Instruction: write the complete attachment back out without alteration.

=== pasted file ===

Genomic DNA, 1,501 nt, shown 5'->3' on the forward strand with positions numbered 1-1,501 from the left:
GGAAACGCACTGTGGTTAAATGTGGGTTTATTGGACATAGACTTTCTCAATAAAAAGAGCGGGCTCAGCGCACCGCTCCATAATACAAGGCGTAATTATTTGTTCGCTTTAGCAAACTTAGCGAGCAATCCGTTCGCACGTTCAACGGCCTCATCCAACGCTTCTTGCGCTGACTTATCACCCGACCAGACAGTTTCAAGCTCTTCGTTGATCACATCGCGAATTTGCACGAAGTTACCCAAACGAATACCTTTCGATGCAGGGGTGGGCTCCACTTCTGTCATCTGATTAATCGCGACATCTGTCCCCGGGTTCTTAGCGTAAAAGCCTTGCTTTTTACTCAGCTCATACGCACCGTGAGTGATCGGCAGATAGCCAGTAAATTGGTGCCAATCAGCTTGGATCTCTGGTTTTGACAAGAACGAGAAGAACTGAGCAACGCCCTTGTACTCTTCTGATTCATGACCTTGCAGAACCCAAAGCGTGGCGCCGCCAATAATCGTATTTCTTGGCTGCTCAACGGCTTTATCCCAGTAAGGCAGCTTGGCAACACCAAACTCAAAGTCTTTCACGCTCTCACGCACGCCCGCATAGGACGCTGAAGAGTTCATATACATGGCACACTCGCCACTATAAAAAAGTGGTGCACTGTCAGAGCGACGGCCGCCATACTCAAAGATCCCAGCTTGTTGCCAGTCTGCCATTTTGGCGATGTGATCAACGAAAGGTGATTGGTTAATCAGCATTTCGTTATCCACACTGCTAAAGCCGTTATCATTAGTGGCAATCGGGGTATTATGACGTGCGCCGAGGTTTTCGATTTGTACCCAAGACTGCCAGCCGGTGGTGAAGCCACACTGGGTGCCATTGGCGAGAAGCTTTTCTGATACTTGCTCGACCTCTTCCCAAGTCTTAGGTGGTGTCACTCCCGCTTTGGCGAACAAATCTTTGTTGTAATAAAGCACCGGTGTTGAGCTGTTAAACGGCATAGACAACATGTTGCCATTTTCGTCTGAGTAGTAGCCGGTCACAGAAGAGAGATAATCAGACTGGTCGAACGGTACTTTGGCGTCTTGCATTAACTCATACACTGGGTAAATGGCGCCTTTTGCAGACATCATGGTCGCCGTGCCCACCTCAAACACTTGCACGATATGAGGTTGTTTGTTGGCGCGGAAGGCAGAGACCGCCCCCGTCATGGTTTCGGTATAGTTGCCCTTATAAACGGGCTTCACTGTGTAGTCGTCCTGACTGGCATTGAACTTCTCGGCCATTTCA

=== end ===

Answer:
Genomic DNA, 1,501 nt, shown 5'->3' on the forward strand with positions numbered 1-1,501 from the left:
GGAAACGCACTGTGGTTAAATGTGGGTTTATTGGACATAGACTTTCTCAATAAAAAGAGCGGGCTCAGCGCACCGCTCCATAATACAAGGCGTAATTATTTGTTCGCTTTAGCAAACTTAGCGAGCAATCCGTTCGCACGTTCAACGGCCTCATCCAACGCTTCTTGCGCTGACTTATCACCCGACCAGACAGTTTCAAGCTCTTCGTTGATCACATCGCGAATTTGCACGAAGTTACCCAAACGAATACCTTTCGATGCAGGGGTGGGCTCCACTTCTGTCATCTGATTAATCGCGACATCTGTCCCCGGGTTCTTAGCGTAAAAGCCTTGCTTTTTACTCAGCTCATACGCACCGTGAGTGATCGGCAGATAGCCAGTAAATTGGTGCCAATCAGCTTGGATCTCTGGTTTTGACAAGAACGAGAAGAACTGAGCAACGCCCTTGTACTCTTCTGATTCATGACCTTGCAGAACCCAAAGCGTGGCGCCGCCAATAATCGTATTTCTTGGCTGCTCAACGGCTTTATCCCAGTAAGGCAGCTTGGCAACACCAAACTCAAAGTCTTTCACGCTCTCACGCACGCCCGCATAGGACGCTGAAGAGTTCATATACATGGCACACTCGCCACTATAAAAAAGTGGTGCACTGTCAGAGCGACGGCCGCCATACTCAAAGATCCCAGCTTGTTGCCAGTCTGCCATTTTGGCGATGTGATCAACGAAAGGTGATTGGTTAATCAGCATTTCGTTATCCACACTGCTAAAGCCGTTATCATTAGTGGCAATCGGGGTATTATGACGTGCGCCGAGGTTTTCGATTTGTACCCAAGACTGCCAGCCGGTGGTGAAGCCACACTGGGTGCCATTGGCGAGAAGCTTTTCTGATACTTGCTCGACCTCTTCCCAAGTCTTAGGTGGTGTCACTCCCGCTTTGGCGAACAAATCTTTGTTGTAATAAAGCACCGGTGTTGAGCTGTTAAACGGCATAGACAACATGTTGCCATTTTCGTCTGAGTAGTAGCCGGTCACAGAAGAGAGATAATCAGACTGGTCGAACGGTACTTTGGCGTCTTGCATTAACTCATACACTGGGTAAATGGCGCCTTTTGCAGACATCATGGTCGCCGTGCCCACCTCAAACACTTGCACGATATGAGGTTGTTTGTTGGCGCGGAAGGCAGAGACCGCCCCCGTCATGGTTTCGGTATAGTTGCCCTTATAAACGGGCTTCACTGTGTAGTCGTCCTGACTGGCATTGAACTTCTCGGCCATTTCA